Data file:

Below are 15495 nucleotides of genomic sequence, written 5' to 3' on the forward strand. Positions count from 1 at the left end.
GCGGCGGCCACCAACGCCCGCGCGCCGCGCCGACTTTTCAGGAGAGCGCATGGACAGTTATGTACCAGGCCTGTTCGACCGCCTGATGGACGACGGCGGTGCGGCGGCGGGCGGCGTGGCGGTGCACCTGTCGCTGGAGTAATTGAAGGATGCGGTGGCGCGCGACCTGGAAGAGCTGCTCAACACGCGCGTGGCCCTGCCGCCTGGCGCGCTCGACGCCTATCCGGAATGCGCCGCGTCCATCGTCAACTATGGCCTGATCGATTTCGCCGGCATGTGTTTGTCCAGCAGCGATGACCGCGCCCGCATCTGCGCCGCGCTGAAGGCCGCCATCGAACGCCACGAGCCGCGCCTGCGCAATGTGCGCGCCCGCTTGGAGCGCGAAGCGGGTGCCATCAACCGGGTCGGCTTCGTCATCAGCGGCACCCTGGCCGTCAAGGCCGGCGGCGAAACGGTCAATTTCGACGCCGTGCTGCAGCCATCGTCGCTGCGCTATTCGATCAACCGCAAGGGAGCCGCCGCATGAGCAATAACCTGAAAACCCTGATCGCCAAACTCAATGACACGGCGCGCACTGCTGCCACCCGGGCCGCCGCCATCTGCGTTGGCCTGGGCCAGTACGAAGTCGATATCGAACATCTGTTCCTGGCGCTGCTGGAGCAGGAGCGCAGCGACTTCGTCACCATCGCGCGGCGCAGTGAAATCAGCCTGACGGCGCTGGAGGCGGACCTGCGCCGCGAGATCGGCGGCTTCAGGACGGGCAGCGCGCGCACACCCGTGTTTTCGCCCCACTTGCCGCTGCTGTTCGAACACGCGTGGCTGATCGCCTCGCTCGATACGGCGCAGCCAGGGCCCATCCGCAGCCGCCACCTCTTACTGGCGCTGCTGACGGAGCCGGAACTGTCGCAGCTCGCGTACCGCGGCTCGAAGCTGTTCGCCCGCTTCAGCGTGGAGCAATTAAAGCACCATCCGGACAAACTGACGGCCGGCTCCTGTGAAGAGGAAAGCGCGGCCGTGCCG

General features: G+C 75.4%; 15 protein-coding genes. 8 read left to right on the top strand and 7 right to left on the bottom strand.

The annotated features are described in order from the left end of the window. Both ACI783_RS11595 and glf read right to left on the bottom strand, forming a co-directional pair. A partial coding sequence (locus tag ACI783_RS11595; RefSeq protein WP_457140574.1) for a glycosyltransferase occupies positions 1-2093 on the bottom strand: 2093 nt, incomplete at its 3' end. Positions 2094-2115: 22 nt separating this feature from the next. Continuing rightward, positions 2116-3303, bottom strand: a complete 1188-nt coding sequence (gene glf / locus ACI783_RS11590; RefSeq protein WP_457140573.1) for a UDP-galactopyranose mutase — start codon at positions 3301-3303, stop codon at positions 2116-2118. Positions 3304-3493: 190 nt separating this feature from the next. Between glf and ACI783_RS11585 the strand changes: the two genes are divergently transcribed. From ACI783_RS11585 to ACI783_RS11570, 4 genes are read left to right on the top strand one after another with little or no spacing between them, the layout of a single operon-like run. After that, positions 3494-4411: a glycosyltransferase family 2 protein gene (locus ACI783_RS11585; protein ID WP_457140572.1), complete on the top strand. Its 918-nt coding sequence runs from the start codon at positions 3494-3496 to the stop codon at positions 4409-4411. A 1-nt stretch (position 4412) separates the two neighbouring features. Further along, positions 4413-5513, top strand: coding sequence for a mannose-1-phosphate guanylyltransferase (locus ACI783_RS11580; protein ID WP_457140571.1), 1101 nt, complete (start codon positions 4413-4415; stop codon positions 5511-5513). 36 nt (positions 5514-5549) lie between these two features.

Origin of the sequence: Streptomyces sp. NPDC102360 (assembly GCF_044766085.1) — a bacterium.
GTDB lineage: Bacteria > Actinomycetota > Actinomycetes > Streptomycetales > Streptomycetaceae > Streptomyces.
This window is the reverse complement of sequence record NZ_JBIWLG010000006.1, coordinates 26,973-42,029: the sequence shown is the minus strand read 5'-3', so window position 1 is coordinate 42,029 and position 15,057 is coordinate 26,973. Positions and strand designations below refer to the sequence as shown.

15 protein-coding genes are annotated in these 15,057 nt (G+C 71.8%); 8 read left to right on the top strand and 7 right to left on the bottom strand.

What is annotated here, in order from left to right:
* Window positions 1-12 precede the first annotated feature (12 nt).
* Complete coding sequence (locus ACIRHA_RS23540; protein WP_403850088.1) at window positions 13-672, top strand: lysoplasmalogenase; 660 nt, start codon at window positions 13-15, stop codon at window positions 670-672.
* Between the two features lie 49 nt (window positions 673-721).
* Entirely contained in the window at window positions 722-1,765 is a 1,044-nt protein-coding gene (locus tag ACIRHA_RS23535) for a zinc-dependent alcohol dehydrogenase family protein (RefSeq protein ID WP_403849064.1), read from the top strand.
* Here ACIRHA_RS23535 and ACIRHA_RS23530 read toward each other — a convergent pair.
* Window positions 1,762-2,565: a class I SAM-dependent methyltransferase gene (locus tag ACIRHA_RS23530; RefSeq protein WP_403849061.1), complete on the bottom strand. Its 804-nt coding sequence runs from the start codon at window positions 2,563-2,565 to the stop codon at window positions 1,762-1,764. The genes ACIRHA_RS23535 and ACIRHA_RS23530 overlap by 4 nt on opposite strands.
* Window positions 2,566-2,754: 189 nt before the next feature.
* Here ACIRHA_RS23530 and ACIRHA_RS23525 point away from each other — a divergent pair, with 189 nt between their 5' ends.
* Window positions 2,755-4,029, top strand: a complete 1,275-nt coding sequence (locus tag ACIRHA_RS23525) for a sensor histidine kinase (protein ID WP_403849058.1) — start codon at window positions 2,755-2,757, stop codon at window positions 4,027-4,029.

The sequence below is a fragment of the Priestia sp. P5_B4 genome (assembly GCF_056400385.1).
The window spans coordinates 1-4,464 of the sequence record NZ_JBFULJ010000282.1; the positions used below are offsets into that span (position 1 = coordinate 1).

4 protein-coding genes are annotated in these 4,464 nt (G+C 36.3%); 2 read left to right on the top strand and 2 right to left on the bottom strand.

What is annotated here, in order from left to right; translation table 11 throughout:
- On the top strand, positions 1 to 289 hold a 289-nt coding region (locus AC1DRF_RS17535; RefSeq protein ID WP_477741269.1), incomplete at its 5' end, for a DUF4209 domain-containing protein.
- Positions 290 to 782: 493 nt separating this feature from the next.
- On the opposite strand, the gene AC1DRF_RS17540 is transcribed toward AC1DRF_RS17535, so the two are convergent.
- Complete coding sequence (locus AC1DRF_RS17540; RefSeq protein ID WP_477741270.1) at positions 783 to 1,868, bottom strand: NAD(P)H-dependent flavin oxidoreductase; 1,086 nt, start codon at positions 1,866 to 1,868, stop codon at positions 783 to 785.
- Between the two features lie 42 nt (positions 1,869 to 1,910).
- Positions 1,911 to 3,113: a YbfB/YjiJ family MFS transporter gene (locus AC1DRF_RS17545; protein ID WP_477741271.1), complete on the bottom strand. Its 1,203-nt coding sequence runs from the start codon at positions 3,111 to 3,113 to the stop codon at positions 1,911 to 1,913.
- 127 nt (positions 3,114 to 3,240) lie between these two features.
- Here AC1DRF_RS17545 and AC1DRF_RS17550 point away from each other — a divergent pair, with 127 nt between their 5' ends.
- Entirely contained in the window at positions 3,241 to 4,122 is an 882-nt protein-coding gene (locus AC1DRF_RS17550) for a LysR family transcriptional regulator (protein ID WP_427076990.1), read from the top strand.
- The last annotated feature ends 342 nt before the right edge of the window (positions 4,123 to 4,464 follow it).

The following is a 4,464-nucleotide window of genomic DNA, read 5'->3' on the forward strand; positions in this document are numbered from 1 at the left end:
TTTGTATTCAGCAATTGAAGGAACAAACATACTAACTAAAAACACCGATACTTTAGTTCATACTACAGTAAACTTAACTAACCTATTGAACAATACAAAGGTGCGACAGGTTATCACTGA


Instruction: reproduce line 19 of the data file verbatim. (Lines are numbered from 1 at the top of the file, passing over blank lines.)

The sequence below is a fragment of the Priestia sp. P5_B4 genome (assembly GCF_056400385.1).